The second argument is no stronger. Suppose a code generator produces a large class definition. Further suppose that, across multiple runs of the code generator, much of the output is common. Why then, I ask, would the code generator repeatedly emit redundant code? Wouldn't it make more sense for the code generator to place the common code into a runtime library, or even a base class from which the situation specifics may derive? Just because it is a code generator, there is no excuse to emit code which ignores good software engineering practice.

There may be efficiency concerns pushing towards this style of code generation output. It could be that there is a significant difference in run time. I argue that this is a symptom of a problem elsewhere in the software stack. If two different implementations differ only on a cosmetic level, but the compiler exhibits a drastic performance difference, then it is the compiler's responsibility to decrease that performance difference. In a high level language---and especially in the case of a language stack as complicated as the CLR---these kinds of implementation details should be below the programmer's cognitive radar.

I have argued against the claimed benefits of partial classes, and I'll be happy to argue against any others that people suggest. Let me next argue that partial classes not only give no benefit, but that they also do harm.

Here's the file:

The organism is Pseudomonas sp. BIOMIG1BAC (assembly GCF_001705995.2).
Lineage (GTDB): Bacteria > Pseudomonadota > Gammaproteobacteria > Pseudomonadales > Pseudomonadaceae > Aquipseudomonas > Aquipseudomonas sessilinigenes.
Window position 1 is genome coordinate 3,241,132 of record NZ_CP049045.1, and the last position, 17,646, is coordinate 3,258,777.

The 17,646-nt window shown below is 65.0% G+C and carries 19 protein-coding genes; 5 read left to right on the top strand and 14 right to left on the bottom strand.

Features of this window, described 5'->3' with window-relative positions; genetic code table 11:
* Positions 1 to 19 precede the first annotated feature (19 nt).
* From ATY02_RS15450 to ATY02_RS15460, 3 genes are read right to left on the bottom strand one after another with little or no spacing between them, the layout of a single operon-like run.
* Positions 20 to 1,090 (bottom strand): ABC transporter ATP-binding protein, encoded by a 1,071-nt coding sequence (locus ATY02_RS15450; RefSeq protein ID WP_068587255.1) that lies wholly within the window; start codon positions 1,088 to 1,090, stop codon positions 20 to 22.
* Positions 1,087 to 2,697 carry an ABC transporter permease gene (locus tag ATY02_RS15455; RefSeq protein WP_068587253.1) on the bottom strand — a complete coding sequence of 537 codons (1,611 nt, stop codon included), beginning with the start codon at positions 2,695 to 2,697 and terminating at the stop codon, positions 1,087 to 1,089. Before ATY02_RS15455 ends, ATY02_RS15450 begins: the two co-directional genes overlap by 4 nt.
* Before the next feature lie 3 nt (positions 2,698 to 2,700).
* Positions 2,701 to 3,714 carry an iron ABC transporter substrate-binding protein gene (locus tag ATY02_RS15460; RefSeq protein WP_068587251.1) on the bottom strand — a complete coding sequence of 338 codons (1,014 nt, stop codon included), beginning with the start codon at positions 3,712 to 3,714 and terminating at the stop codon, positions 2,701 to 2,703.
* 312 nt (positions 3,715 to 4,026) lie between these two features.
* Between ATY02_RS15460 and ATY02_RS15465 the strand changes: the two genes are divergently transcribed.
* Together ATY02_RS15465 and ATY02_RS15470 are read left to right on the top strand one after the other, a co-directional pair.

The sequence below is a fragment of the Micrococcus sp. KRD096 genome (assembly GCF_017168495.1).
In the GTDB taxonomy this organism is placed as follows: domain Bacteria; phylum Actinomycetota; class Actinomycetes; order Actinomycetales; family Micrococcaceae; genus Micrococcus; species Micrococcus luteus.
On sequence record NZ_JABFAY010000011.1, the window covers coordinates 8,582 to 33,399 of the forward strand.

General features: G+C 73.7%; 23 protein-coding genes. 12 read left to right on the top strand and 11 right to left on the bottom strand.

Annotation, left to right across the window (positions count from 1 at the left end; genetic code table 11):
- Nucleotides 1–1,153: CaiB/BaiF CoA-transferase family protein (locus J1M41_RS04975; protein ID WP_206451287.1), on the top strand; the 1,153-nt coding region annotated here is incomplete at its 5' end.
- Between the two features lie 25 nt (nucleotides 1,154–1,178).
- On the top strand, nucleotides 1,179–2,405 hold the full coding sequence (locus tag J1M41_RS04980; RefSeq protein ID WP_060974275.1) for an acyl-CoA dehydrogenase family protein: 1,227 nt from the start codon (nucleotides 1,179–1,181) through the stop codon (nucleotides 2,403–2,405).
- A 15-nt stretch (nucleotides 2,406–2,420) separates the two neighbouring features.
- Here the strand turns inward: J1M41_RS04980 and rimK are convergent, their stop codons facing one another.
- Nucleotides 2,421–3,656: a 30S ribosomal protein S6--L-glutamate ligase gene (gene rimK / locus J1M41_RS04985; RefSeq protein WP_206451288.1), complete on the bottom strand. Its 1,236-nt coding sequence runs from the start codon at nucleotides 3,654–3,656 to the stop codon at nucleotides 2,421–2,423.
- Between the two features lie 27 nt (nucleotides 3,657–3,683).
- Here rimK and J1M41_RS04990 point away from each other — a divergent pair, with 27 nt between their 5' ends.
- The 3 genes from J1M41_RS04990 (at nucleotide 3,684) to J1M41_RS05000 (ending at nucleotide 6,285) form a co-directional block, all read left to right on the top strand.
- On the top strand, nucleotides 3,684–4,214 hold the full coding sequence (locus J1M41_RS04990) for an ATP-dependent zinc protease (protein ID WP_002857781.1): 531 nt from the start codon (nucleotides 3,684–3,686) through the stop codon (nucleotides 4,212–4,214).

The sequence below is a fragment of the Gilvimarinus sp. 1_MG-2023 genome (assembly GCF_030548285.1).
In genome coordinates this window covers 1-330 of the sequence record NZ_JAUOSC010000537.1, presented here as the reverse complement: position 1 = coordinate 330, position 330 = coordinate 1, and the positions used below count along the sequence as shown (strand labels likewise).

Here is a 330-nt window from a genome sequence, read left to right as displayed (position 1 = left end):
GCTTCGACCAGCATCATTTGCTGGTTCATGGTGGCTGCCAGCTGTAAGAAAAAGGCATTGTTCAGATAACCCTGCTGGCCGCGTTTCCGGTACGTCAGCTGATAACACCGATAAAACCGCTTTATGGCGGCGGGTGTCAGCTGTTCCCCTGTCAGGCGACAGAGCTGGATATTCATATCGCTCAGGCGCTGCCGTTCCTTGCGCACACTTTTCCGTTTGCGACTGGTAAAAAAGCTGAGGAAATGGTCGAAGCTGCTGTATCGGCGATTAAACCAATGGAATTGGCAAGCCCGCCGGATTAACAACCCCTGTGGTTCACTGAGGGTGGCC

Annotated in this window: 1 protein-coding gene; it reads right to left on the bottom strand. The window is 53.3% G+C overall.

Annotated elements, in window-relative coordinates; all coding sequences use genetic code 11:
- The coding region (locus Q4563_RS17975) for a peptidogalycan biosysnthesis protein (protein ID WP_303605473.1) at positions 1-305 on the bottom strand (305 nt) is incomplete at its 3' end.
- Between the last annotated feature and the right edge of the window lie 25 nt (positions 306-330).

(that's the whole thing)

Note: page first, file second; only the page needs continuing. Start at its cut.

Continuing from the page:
The primary goal of software engineering is to create software engineering best practices in which programmers can reason about software in a modular fashion. Classes, for instance, enable us to think about one algorithm at a time, and to ignore all of the other parts of the software. Imagine trying to prove that your implementation of a binary tree is correct if it depends upon the operation of your GUI? Yeah, that's ridiculous, and that's why we write modular programs.

Now suppose that you have written a module so complicated---so multi-faceted---that you believe that some parts of its definition should be expressed separately from the rest. This suggests you believe (1) that your module expresses at least two different aspects of the problem, (2) that a programmer can reason about each independently, and (3) that any attempt to reason about them as a single unit will lead to unnecessary confusion. All of these are reasons to place the second aspect of your module into a separate module, not a separate file. In fact, many design patterns describe interfaces which tackle precisely this sort of fine-grained interaction among modules. The only reason to keep them in one module is programmer laziness. In this case, the partial feature enables the programmer to defer good design; he may get the code to work faster, but may cause headaches for all of the programmers who must maintain the code.